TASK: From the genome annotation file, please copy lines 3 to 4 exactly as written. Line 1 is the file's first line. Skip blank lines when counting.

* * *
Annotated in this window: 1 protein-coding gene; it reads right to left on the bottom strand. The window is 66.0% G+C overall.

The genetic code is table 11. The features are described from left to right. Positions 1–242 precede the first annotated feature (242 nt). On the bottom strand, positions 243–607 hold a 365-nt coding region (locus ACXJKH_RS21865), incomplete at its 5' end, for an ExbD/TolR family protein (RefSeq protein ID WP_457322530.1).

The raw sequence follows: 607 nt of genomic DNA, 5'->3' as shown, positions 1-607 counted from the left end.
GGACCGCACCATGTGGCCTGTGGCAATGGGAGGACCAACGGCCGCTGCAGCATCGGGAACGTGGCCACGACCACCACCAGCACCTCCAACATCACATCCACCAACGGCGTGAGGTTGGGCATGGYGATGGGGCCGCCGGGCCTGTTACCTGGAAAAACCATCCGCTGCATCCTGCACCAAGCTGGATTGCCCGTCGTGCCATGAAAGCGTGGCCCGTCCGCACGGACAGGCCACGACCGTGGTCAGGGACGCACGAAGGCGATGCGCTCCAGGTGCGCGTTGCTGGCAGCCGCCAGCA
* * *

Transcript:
The raw sequence follows: 607 nt of genomic DNA, 5'->3' as shown, positions 1-607 counted from the left end.
GGACCGCACCATGTGGCCTGTGGCAATGGGAGGACCAACGGCCGCTGCAGCATCGGGAACGTGGCCACGACCACCACCAGCACCTCCAACATCACATCCACCAACGGCGTGAGGTTGGGCATGGYGATGGGGCCGCCGGGCCTGTTACCTGGAAAAACCATCCGCTGCATCCTGCACCAAGCTGGATTGCCCGTCGTGCCATGAAAGCGTGGCCCGTCCGCACGGACAGGCCACGACCGTGGTCAGGGACGCACGAAGGCGATGCGCTCCAGGTGCGCGTTGCTGGCAGCCGCCAGCA